Thursday, June 28, 2012

Breakfast at Goosenecks State Park...

was spent in the company of this fellow (click images to enlarge):

But the real focus of my attention was the deeply incised San Juan River, more than 1,100 ft from rim to river, flowing lazily through the tortuous meanders that inspire the name of this viewpoint:

Most of the stratigraphic section you see in this image is comprised of the Honaker Trail Formation (Pennsylvanian).  In fact, the type section is a short distance down canyon from this vantage point, and in 2006, I hiked the trail down to the river and back.

Wednesday, June 27, 2012

Muley Point offers a commanding view...

of the deeply incised San Juan River canyon, with Monument Valley in Arizona on the distant skyline (click images to enlarge):

Various lichens create a painted and textured surface on a block of tilted sandstone:

I spent the night here alone, in grandstand seats, watching the light change across the dynamic natural mural before me:

Later, to the west and toward the setting Sun, storm clouds grew and dropped curtains of rain, making for a colorful end of the day:


Tuesday, June 26, 2012

Enter Owl and exit Fish Canyon...

was the plan as I set off on a two-day solo backpack exploration of a remote part of the Cedar Mesa in southeastern Utah.  Here I am in a rare self portrait taking the first steps on the 17 mile-long trail that would eventually loop back to the parked vehicle  (click images to enlarge):

It was no messing around from the start.  The drop into Owl Canyon was a plunge down steep slickrock, with the trail navigating around several large pour-offs, ultimately reaching the canyon bottom after about three miles:

At about five miles, the impressive Nevill's Arch (~ 80 ft high, ~ 140 ft wide) is encountered high in the canyon wall:

After rounding the so-called confluence between Owl and Fish Canyons (the water course in both was bone dry this time of year), I continued my walk until about 11 miles where I scratched out a simple bivy on a high sand bar:

This delicate yellow primrose opened in the night and provides a colorful treat in the cool morning air, but by mid-day will be wilted and baked in the sweltering sun:

On the second day of the hike several pools of water were encountered after heading further up-canyon in Fish, and given the exceptionally dry winter and spring in the area, must be sustained by springs:

A cairn marked the exit point, and the 600 ft climb/scramble to the rim went quickly, as did the last 1.5 miles to the trailhead, where I reached the car and cool drinks shortly after noon.  Next:  On to Muley Point!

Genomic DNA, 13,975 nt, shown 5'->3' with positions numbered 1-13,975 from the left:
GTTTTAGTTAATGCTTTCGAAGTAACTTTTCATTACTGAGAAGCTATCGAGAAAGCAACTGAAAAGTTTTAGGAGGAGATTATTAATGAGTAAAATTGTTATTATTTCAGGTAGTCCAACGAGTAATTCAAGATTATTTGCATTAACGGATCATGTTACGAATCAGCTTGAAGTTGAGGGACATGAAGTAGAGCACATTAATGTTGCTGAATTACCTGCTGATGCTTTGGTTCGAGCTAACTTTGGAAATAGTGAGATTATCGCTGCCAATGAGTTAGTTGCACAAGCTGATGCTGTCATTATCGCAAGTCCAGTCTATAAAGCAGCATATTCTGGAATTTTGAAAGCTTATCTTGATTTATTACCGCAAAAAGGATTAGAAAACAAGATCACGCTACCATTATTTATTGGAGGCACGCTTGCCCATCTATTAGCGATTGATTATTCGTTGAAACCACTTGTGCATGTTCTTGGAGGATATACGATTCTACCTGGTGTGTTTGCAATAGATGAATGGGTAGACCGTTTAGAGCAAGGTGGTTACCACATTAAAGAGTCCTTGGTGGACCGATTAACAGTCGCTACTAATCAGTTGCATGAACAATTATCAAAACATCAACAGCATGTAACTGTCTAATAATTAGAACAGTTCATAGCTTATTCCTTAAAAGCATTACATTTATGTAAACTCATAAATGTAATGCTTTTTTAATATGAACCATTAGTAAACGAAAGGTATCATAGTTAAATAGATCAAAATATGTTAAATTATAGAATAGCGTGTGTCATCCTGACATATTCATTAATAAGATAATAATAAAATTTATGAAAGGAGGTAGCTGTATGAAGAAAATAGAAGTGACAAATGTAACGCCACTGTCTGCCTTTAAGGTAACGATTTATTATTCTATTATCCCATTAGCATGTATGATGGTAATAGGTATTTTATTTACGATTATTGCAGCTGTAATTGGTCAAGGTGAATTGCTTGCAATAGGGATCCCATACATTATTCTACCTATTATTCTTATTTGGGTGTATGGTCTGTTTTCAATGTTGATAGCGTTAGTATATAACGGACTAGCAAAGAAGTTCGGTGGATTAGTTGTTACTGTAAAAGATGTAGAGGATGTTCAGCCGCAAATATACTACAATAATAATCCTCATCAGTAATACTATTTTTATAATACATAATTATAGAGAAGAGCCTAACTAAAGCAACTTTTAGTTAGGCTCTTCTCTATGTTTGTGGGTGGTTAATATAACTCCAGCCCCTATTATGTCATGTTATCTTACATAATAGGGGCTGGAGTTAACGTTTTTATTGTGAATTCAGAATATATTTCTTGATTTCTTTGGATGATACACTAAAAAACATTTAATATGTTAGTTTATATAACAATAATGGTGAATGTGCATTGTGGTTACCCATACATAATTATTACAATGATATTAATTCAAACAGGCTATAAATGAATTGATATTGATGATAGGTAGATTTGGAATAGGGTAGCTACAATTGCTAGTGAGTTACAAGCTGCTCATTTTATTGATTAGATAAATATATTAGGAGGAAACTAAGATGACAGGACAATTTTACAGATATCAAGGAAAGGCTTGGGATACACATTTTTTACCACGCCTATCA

RELATED:  Here's a good description of the route.

Monday, June 25, 2012

Natural Bridges National Monument...

is featured in my guidebook project, and so I spent a couple of days in the quest of representative images of this small and isolated park.  Lit by the setting sun, brilliant Indian paintbrush (genus Castilleja) ranks among my favorite wildflowers (click images to enlarge):

Owochomo Bridge may not technically be a natural bridge at all, but an arch, since it doesn't span a valley of erosion (a stream course).  Here the rock span (106 ft high, 180 ft wide) is seen beneath gathering storm clouds:

Multiple storms swept across the desert in the early evening, and this is the view from my hammock as an energetic  thunderstorm rumbled off to the west:

Lastly, here's a canyon rim view of Horsecollar Ruins:

Sunday, June 24, 2012

Never miss an opportunity...

to explore a slot canyon. It's a lot like caving with all the climbing and scrambling, but without the ceiling.

So following that wise adage (which is my formulation, by the way) I planned to spend a half-day dropping into Frylette and Fry Canyons.  Here's a shot looking back across the first pool in Frylette, and since this is a solo expedition, I don't have anyone to place in the image for scale (click images to enlarge):

Here's a close-up view of mud curls, an extreme form of mudcracks, an important sedimentary structure that indicates subaerial dessication:

Spectacular cross-bedding is displayed everywhere in the canyon walls, in the Cedar Mesa Sandstone (Permian):

Here's the slot that drops into the deeper Fry Canyon, necessitating a short (~ 70 ft rappel):

RELATED:  Here's the beta on Fry Canyon.